Slovak: why perfective verbs are grouped as “k 1” and “k 2”

Concise

Senior Member
Hungarian
If you check this link

Slovenské slovníky

you can see that while the dictionary
Slovník súčasného slovenského jazyka A – G, H – L, M – N
z r. 2006, 2011, 2015.”

lists naliať as the perfective pair of liať,

Slovník slovenského jazyka
z r. 1959 – 1968*.”

lists vyliať, uliať and odliať.

Moreover the last three are listed as “dok. k 1 vyliať, k 2 uliať, odliať”

I checked the úvod of the dictionary, but I found no explanation for the letter k as an abbreviation/code. Even if I understood what k means I am sure I would not understand why are these three perfective verbs are grouped in this way?

I know it may sound a strange request, but can someone please lend me a helping hand?
 
  • numerator

    Senior Member
    Hungarian, Slovak
    I suppose "k" here is simply the preposition k, corresponding to the English preposition to.
    The dictionary lists several distinct meanings listed for liať, numbered 1, 2, 3 and 4.

    And the perfective form corresponding to meaning 1 (pour a liquid) is vyliať; *
    and the form corresponding to meaning 2 (cast a metal object by pouring liquid metal in to a form) is uliať or odliať.

    *At least so the dictionary says, but I would take issue with listing vyliať as simply a perfective form with no extra meaning. It really only has the meaning pour out, so if we were talking about pouring liquid into a vessel, the proper perfective form would, of course, be vliať, if pouring from one vessel to another, preliať, if distributing the liquid into several vessels, rozliať; etc. etc.
     
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    numerator

    Senior Member
    Hungarian, Slovak
    EDIT: and if we are talking about pouring a glass, the proper perfective is naliať, just as the other dictionary says.

    This is in fact a very frequent situation that none of the prefixed verbs is simply "perfective", without adding some extra meaning.
     

    Concise

    Senior Member
    Hungarian
    I suppose "k" here is simply the preposition k, corresponding to the English preposition to.
    The dictionary lists several distinct meanings listed for liať, numbered 1, 2, 3 and 4.

    And the perfective form corresponding to meaning 1 (pour a liquid) is vyliať; *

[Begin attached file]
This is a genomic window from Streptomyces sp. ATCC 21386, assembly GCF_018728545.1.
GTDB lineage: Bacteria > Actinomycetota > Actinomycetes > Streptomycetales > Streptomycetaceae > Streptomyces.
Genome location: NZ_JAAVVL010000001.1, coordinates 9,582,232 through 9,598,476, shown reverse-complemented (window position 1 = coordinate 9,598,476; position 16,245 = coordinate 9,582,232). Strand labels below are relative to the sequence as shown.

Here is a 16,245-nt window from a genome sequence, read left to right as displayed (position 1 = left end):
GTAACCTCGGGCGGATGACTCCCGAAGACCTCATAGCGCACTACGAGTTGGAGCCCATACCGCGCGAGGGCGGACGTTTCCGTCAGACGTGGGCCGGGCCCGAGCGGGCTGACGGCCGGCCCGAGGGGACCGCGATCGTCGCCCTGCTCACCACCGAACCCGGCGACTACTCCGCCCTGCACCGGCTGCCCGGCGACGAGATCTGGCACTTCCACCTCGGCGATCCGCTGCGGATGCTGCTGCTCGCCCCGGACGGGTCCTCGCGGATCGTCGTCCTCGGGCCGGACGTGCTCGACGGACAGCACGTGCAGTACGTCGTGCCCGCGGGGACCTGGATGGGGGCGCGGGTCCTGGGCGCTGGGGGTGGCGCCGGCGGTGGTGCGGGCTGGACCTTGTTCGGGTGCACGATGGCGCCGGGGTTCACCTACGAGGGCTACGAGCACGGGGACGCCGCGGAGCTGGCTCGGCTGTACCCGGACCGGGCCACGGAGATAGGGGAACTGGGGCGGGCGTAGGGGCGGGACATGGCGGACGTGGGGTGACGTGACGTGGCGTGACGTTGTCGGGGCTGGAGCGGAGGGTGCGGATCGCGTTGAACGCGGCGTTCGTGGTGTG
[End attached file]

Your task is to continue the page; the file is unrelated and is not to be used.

and the form corresponding to meaning 2 (cast a metal object by pouring liquid metal in to a form) is uliať or odliať.

    *At least so the dictionary says, but I would take issue with listing vyliať as simply a perfective form with no extra meaning. It really only has the meaning pour out, so if we were talking about pouring liquid into a vessel, the proper perfective form would, of course, be vliať, if pouring from one vessel to another, preliať, if distributing the liquid into several vessels, rozliať; etc. etc.
    All the answers related to perfective/imperfective, received from you, francisgranada, Sobakus and vianie made me think.

    I made an important decision. Following my former decision if I meet a new Slovak verb, either imperfective or perfective, I will still check whether it exists in another form, but from now I will check ONLY whether an un-prefixed verb has another un-prefixed form with the other aspect.

    Like dat' and dávat', or umyt' and umy'vat' (maybe umyt' is also prefixed, but now it is not so important, so I did not check it), strihat' and strihnút', hovorit' and povedat' (I checked earlier and think that povedat' is not po+vedat').

    And if I meet a prefixed verb before I meet it in its unprefixed form, I will do the same, but will stick to the same prefix.

    It makes no sense to hunt for a "secondary" perfective for a primary imperfective and vice versa, or for a real secondary imperfective just to put it next to a "primary" perfective.

    And thus I will be not confused with the verbs, as am I now.
     
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